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Nobody likes to think of death, particularly when you have children that you love and care for.
However, there are steps that can be taken to ensure your wishes are respected long after you’re gone.
Soul queen Aretha Franklin sadly passed away recently at the age of 76, leaving behind an estate worth approximately $80 million, however according to court documents the music legend did not have a will in place at the time of her death, meaning that she died intestate.
Creating a will isn’t as simple as stating your wishes before you die. There is a process that can often be complex. Below, our infographic explains some of the things you should and shouldn’t do when creating a will.
A High Court judge has been praised for suggesting that people should have to make an advance statement of wishes otherwise known as a ‘living will’ in case said person suffers a serious incapacitating illness or injury.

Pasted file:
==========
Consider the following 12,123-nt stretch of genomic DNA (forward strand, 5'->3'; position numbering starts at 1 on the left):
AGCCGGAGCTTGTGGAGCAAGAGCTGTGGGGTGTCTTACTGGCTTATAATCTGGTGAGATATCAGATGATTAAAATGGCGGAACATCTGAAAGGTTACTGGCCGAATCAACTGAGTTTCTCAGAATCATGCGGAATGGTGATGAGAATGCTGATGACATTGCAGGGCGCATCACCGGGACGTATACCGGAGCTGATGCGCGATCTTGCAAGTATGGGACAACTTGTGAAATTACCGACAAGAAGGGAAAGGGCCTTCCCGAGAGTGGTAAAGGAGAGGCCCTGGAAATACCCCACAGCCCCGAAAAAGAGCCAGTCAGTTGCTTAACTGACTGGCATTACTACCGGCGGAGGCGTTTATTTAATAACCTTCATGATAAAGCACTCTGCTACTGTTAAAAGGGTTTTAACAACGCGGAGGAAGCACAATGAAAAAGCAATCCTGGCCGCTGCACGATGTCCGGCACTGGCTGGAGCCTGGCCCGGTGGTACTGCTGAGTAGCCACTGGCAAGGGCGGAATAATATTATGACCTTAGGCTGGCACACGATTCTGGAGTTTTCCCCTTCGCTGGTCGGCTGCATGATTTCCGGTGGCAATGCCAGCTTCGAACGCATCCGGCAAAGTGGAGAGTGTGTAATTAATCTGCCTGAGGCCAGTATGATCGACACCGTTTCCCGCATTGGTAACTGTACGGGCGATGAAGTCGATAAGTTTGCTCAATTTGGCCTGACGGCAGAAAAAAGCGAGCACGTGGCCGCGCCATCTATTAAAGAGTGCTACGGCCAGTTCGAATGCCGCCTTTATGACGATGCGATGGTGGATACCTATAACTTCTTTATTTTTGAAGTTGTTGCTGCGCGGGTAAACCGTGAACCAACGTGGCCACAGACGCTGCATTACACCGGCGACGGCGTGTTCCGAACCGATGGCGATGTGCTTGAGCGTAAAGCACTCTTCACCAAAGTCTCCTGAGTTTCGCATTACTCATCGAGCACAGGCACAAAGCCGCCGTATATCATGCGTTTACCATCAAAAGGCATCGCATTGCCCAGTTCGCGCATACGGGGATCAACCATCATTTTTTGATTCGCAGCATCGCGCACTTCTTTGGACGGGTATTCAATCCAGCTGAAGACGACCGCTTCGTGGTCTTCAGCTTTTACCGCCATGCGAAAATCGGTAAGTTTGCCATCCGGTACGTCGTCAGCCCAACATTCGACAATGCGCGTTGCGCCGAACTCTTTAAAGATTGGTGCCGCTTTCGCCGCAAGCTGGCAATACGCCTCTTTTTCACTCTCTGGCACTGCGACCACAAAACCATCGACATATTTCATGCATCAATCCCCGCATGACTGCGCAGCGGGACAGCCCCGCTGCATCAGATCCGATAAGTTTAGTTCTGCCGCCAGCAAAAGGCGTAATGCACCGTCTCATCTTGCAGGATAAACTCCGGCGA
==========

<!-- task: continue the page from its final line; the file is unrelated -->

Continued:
Ever wondered what a Lasting Power of Attorney (LPA) is, or whether it is something you actually need? In this article, we at Thorneycroft Solicitors thought we would offer a helping hand to those of you interested in the subject.
So, what are Lasting Powers of Attorney?
The Office of the Public Guardian has admitted that fees charged for lasting powers of attorney have been too excessive in the past four years.
They revealed that fees charged were above that of the costs involved in processing an LPA application.